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and Saxons; he has sung at many a court in Italy and Germany, high-born heroes have been his patrons and friends, Guthere of the Burgundians gave to him a ring, Eormanric, King of the Goths too, and Ealdhild the queen, daughter of Eadwine. Of these and many names historical the poem is a catalogue, and behind these far back in the misty irrecoverable past we discern the endless confused feuds and wars among forgotten tribes and once famous leaders, to us no more than names.

“ Fierce was the fray then,
When by the Wistla wood
The bost of the Hreads fought,
With swords that were hardy,
For land and for home with

Attila's warriors.” Priceless as an antiquarian document the poem is, though shadowy as a primæval forest and as trackless. For we meet the Hrothgar of Beowulf and mention is made of Heorot; we hear of Offa and the King of the Franks, and many another hero of our own folk ere their descendants made England, but with these are mingled references to Greeks and Finns, Israelites and Assyrians, Hebrews and Indians, Medes and Persians, where the poet is content to repeat simply a traditional catalogue. As literature Widsith is valuable chiefly for its strange suggestiveness, and as a picture in little of the life of a travelling minstrel in the heroic age of the Teutonic peoples. For the rest it is a glorification of the great art of song. The wanderer claims, after the ancient fashion of poets, the power to confer honour even upon monarchs, to write their names and deeds in his immortal story. It is clear that the minstrel is in possession of a great store of heroic legend, that, like the bards before Homer, he was the sole repository of history and tradition, welcomed on his roving commission not only for his knowledge of old family histories, of battles and heroic enterprises far back in the past among the Germanic folk, but for his skill to render into verse, and so perpetuate, the glories of kings and leaders among the living of his own day. He is the typical minstrel of his age.1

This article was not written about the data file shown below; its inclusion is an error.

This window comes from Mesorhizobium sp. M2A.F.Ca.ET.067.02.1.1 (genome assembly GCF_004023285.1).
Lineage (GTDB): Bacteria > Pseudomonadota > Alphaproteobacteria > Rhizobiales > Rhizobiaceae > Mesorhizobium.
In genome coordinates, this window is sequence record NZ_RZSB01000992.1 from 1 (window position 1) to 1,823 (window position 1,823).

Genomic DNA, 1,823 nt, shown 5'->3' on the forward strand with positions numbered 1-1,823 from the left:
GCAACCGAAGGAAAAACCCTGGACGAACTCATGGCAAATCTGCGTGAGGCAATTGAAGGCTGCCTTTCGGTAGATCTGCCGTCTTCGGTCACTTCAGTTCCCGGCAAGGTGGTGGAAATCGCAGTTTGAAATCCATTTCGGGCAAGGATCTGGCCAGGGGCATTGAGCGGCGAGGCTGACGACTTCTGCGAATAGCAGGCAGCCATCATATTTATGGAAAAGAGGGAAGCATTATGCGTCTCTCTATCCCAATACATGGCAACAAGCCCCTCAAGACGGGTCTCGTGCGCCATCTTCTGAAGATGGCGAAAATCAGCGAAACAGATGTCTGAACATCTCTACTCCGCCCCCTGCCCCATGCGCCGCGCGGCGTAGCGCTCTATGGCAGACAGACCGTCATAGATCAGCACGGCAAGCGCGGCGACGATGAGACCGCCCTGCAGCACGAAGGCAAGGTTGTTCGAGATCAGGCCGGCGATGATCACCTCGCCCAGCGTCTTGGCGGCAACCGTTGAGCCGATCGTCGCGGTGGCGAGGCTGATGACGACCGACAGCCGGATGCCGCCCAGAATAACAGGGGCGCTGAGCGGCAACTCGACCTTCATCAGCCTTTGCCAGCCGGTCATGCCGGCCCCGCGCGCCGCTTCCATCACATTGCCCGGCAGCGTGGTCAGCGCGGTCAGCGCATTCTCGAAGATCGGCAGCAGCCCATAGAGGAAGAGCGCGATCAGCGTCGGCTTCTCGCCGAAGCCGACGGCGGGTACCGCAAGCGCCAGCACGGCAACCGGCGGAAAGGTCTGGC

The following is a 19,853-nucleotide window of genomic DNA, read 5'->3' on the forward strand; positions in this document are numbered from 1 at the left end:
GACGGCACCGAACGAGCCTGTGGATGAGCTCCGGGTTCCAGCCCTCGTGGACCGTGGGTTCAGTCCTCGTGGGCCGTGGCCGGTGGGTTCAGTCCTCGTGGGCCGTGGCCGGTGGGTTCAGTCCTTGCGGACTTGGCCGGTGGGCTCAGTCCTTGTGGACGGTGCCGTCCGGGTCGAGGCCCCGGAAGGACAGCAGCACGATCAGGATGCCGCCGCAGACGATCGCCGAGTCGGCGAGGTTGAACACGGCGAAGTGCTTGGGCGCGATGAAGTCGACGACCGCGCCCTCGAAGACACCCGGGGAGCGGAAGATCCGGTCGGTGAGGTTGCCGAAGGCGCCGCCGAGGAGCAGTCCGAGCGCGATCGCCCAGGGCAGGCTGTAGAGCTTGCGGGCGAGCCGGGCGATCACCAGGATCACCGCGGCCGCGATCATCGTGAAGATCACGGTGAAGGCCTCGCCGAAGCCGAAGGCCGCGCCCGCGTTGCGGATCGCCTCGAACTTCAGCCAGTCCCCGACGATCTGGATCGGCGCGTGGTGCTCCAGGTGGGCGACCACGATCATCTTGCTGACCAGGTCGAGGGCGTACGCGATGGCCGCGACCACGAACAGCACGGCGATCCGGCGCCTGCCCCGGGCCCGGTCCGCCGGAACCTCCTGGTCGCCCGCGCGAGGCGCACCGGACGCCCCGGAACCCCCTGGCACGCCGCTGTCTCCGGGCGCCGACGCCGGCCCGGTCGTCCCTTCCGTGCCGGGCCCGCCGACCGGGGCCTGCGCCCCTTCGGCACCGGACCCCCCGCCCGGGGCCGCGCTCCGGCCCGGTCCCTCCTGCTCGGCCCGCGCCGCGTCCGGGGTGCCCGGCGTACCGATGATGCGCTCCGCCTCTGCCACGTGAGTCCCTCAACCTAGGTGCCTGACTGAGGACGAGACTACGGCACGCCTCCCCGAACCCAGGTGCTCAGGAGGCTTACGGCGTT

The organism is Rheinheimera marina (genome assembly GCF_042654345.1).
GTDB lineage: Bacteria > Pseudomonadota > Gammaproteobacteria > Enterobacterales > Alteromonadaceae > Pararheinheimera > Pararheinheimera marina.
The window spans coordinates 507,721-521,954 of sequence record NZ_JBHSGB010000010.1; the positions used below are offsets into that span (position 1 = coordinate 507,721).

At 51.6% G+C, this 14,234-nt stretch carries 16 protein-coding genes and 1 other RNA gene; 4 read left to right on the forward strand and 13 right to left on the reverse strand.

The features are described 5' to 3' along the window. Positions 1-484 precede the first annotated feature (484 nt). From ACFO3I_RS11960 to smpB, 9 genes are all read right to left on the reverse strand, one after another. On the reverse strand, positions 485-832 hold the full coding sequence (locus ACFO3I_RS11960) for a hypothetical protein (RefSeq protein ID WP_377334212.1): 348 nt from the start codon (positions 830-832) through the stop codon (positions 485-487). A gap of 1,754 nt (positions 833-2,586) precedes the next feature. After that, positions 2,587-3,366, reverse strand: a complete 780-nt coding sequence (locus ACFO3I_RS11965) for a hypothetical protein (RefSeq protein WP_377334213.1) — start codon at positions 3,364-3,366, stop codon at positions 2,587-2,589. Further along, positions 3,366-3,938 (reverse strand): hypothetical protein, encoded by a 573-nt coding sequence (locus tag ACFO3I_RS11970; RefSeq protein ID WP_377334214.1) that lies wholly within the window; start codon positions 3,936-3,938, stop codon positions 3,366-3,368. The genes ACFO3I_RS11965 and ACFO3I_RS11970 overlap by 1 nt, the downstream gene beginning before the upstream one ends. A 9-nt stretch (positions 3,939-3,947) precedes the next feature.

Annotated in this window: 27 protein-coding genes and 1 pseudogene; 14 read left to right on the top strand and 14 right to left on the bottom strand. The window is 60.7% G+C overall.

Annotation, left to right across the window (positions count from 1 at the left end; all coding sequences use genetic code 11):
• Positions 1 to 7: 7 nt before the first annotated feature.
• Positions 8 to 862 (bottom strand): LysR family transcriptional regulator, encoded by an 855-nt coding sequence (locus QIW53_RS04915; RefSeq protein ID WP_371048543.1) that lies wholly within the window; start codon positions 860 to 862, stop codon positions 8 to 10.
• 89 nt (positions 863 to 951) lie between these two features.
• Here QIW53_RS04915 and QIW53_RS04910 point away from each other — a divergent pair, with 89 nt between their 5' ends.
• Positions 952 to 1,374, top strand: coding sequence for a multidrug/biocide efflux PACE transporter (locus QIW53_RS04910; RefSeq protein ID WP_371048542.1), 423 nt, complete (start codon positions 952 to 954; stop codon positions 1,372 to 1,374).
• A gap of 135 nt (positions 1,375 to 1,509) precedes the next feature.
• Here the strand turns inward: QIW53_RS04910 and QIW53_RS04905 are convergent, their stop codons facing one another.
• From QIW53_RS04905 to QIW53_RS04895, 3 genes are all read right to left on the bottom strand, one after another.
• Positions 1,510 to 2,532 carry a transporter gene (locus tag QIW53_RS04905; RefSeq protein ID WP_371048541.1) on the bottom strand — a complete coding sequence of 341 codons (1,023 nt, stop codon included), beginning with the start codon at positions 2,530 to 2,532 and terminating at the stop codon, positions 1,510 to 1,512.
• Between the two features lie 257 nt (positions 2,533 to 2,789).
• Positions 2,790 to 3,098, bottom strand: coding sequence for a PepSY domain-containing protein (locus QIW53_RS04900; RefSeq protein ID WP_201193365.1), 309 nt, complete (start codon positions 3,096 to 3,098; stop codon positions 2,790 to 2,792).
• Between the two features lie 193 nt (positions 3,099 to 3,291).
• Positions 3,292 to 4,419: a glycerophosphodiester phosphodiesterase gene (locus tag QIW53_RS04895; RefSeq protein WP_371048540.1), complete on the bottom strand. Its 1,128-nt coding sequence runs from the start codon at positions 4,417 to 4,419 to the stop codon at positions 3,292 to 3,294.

1 For a detailed study see Widsith, A Study in Old English Heroic Legend, by R. W. Chambers.

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The other minstrel's lay, preserved in the Exeter Book, strikes a different note. It is the song of a court poet, a song of encouragement and consolation to himself. The poet is no longer young, he has been superseded by another in the favour of his lord, but with fine cheerfulness recalls others, Wayland, the famous smith, the maker of Beowulf's breastplate, the maker too of Mimming, the great sword mentioned in Waldhere, Wayland, who for all his marvellous skill had for comrades care and weary longing; Beadohild, in sore plight, mourning her brother's death; he recalls too Hild and Theodric, and many a sorrowful subject of Eormanric, a wolvish king. If these bore up under their burdens of grief, his own spirit must not fail. And to each stanza of his poem he adds the refrain

“ That was endured, so this may be." The Lament of Deor is a lyric, important not merely as a document, but as a poem excellent in itself and of singular interest as strophic in form, or at least thrown into the semblance of stanzaic structure by the recurring line just quoted. It is possible that Deor is a translation of which the original is Norse, or it may be an English poem imitated from some Gothic lay. Behind Widsith and this lyric of regret by a court poet, who has been supplanted in his patron's favour by another bard, there is the same immense background stretching to the horizon of time that meets us in Beowulf, the background of history and legend, of tossing spears and shields, of battles and the confused movements of marching tribes, out of which welter spring the names of great leaders, of kings, and queens, and warriors remembered for their valour. Here is a version of Deor.


“ Wayland knew the sorrows of exile,

Masterful earl, he knew its smart,
Care and longing, companions constant
Knew, and the winter cold and the aching
Laming wound that Nithhad wrought-
Bitter pain to a better man.
That was endured, so this may be.


Beadohild too, for her brother's death
Stricken at heart, yet more bewildered
Knew too well of her sorrows certain-
Birth of a babe, yet knew no further
What in the end her fate should be,
That was endured, so this may be.

The shame of Hild from many we gathered,
The passion of Geat that had no bounds
Till sorrow of love his sleep consuméd.
That was endured, so this may be.


For thirty winters Theodric wasted